Take a Hike With Other Seniors This Spring

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Take a Hike With Other Seniors This Spring

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We humans were born to walk. It's how we explored, migrated and settled the globe. It's how we maintained the lines of communication in the early days of civilization. And it's an activity our bodies are uniquely suited to. No wonder, then, that walking is so good for us.

Walking and hiking are wonderful exercises for seniors because they can be as low or high-impact as we want them to be. With gentle, gradual conditioning, seniors can maintain or even improve their mobility and get into excellent shape.

Including walking or hiking as part of a regular exercise routine can be highly beneficial for seniors who want to stay limber. In 2014, a randomized clinical trial published in the Journal of the American Medical Association found that structured physical activity programs, such as a brisk walking routine, pushed back the onset of major, disabling mobility problems by an average of 2.6 years.

And the benefits of walking don't begin and end with exercise — it can also be a fun social activity.

 

Join a walking club

hiking2.jpgThere are plenty of walking clubs and hiking clubs right here in Cincinnati for people who like to exercise and make friends at the same time. And they're not all morning mall walkers. Some, like Hamilton County's Walk Club and the Cincinnati Parks Hiking Club, meet up to hit the trails in local parks and experience nature.

Some research has indicated that participating in a walking club is in fact one of the easiest ways that seniors can improve their physical and mental health. A 2015 study published in the British Journal of Sports Medicine found that walking group participants had significantly lower blood pressure levels, resting heart rates, body fat percentages and total cholesterol levels than members of the general population.

They also exhibited better lung function, improved general fitness and less frequent symptoms of depression. Walking with members of a club may help seniors to develop better and more lasting healthy behaviors, too. The study's authors noted that three out of four participants in walking groups they evaluated continued participating in them over the long term.

 

Explore accessible trails

Hiking trails aren't all rough-hewn paths through the woods. There are many paved, gently-sloped hiking and walking trails for seniors with limited mobility. Many are wheelchair-navigable, so even seniors who depend on motorized scooters for mobility can enjoy some time in the fresh, open air.

In Hamilton County, all developed parks have at least one such "Level 1" wheelchair-accessible facility or trail. The Shaker Trace Inner Loop at Miami Whitewater Forest is one example; others include the Harbor and West Branch trails in Winton Woods, the Armleder-Lunken Connector near Lunken Airport and the shared-use trail at Woodland Mound Park.

 

Make walking and hiking part of your retirement adventures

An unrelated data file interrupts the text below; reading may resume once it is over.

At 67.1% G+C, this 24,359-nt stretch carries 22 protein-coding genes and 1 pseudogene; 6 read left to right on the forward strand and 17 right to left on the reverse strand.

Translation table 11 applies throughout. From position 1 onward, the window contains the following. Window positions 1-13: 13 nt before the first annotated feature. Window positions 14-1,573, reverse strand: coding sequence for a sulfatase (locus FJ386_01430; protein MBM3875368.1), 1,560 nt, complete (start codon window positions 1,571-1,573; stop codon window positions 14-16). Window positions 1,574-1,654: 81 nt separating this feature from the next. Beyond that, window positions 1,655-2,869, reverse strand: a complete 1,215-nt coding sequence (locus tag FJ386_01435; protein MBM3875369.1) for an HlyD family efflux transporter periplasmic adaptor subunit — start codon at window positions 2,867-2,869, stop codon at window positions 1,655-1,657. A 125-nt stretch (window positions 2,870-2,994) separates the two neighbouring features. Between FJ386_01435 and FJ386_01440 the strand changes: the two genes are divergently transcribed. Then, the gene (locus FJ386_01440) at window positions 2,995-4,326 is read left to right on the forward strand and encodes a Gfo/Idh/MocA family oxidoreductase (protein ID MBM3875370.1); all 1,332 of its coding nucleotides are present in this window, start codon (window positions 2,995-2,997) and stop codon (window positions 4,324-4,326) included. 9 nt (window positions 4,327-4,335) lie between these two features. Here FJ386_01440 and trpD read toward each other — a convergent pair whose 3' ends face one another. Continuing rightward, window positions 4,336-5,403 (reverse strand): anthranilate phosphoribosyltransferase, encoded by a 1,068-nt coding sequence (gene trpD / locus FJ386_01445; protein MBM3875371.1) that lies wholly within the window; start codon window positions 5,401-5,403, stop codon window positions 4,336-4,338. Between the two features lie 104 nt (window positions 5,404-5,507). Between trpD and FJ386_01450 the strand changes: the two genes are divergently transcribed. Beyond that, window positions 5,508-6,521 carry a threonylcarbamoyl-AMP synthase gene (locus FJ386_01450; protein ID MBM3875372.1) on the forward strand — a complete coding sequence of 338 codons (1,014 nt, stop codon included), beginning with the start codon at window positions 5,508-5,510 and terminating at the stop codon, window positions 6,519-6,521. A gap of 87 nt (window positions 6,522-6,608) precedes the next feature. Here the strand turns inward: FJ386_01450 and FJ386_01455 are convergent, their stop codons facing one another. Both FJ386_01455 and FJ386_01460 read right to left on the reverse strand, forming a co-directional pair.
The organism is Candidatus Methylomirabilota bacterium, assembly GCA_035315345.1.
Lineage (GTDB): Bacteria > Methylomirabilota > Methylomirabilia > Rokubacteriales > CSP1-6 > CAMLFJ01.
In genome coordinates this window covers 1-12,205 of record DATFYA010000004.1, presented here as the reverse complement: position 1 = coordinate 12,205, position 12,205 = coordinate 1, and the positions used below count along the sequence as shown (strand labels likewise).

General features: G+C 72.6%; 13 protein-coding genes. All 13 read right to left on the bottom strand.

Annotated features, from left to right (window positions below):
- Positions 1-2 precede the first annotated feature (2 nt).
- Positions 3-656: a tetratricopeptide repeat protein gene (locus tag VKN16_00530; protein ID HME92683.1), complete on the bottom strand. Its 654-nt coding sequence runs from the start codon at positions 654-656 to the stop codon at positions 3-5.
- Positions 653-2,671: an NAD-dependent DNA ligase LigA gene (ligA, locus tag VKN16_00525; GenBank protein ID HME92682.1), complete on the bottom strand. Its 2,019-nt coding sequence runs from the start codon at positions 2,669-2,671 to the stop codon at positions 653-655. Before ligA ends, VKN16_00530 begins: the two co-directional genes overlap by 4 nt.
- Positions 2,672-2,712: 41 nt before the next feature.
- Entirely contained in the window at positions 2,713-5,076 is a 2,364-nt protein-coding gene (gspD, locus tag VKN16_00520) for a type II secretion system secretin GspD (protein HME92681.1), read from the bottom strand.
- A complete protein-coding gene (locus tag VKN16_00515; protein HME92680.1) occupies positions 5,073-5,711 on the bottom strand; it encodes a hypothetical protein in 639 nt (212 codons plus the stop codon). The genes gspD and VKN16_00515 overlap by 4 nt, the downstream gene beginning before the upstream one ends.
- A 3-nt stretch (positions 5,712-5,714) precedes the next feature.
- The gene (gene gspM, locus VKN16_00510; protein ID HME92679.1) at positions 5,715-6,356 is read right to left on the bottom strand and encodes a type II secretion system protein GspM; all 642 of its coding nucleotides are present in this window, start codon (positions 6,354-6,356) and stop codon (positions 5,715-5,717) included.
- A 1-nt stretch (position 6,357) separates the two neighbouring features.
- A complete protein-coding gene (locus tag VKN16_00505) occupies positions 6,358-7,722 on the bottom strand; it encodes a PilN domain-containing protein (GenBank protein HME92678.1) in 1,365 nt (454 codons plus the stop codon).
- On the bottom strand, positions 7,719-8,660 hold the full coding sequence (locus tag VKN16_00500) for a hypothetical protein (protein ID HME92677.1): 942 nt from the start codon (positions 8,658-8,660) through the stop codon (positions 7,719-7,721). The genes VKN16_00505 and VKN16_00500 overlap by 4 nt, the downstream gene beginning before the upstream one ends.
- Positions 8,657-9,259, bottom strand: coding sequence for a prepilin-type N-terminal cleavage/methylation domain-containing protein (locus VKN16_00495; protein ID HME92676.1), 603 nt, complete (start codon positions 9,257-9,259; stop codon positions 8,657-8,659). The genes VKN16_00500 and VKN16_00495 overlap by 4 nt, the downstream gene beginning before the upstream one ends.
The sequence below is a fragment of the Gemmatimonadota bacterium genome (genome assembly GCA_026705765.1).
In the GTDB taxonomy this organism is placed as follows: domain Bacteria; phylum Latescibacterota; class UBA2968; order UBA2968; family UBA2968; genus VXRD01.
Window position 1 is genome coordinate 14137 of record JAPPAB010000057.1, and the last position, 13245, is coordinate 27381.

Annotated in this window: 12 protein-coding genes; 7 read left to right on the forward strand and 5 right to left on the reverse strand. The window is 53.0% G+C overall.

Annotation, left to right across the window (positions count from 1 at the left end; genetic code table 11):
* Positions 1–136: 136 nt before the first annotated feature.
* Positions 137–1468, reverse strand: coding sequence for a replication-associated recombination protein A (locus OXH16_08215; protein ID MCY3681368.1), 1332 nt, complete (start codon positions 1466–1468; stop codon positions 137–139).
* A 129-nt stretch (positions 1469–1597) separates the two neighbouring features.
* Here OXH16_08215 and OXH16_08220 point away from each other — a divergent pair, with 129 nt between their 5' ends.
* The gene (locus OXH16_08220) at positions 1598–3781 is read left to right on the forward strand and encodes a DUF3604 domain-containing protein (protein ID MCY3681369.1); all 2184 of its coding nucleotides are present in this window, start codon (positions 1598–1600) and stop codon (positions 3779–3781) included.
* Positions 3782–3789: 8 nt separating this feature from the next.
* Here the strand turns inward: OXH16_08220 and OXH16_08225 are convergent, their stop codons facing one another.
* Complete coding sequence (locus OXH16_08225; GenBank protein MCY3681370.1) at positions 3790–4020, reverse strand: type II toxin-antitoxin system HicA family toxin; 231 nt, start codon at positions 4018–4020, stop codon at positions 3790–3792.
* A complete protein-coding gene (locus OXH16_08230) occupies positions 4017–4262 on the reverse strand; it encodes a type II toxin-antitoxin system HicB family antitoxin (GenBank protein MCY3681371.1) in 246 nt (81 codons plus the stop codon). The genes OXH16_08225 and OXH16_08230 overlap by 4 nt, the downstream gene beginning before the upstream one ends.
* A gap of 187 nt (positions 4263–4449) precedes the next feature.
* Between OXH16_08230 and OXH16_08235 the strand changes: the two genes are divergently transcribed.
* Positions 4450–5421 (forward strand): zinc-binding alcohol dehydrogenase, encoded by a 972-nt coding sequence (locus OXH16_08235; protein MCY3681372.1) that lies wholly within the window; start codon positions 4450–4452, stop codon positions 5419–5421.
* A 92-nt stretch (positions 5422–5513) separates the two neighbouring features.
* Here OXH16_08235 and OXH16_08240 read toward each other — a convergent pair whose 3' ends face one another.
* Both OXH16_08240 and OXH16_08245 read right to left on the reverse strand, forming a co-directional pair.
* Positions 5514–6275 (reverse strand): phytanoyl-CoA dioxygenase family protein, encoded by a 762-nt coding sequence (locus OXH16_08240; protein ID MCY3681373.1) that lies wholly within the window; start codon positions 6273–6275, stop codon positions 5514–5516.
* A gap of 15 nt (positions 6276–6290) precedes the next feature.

app-trail-map.jpgConsider Nancy Gowler's story. In 1999, at the age of 63, Gowler and her son Rob took a life-changing hike, beginning in Georgia, along the Appalachian Trail. On her first night on the trail, she realized that hiking was much more than a beneficial exercise — it was a way to connect with the world and people around her, in a way she had been unable to do before.

"When I arrived at the stopping place for the night, a group of people were milling around outside of a three-sided shelter. That first night, someone built a campfire and most hikers gathered around to talk about what the day had been like," she wrote.

"A strange thing began happening after this, strange to me because I had never experienced that kind of camaraderie. I felt I belonged somewhere, that I was part of a group. Everyone talked to each other, or exchanged greetings on the trail, whether we were passing each other (or being passed), taking a break, or in a shelter or campsite. Often, if a hiker were taking a break, others who came along would sit down and take a break too. No one seemed to be a stranger."

But you need not strike out on a 2,190-mile-long wilderness trail to find that sense of wonder and belonging. You can get it just by going out and walking in your neighborhood, in the park or at the mall.

Walking is a way to get out and see the world around you. As a species, we've been driven by an explorer's instinct for millennia. Walking helps seniors stay fit and keep their minds sharp. Because it's what we humans are born to do — and the inspiration to take a stroll doesn't diminish with age.

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Bryan Reynolds
By
April 28, 2016
Bryan Reynolds is the Vice President of Marketing and Public Relations for Episcopal Retirement Services (ERS). Bryan is responsible for developing and implementing ERS' digital marketing strategy, and overseeing the website, social media outlets, audio and video content and online advertising. After originally attending The Ohio State University, he graduated from the College-Conservatory of Music at the University of Cincinnati, where he earned a Bachelor of fine arts focused on electronic media. Bryan loves to share his passion for technology by assisting older adults with their computer and mobile devices. He has taught several classes within ERS communities as well as at the Osher Lifelong Learning Institute run by the University of Cincinnati. He also participates on the Technology Team at ERS to help provide direction. Bryan and his wife Krista currently reside in Lebanon, Ohio with their 5 children.

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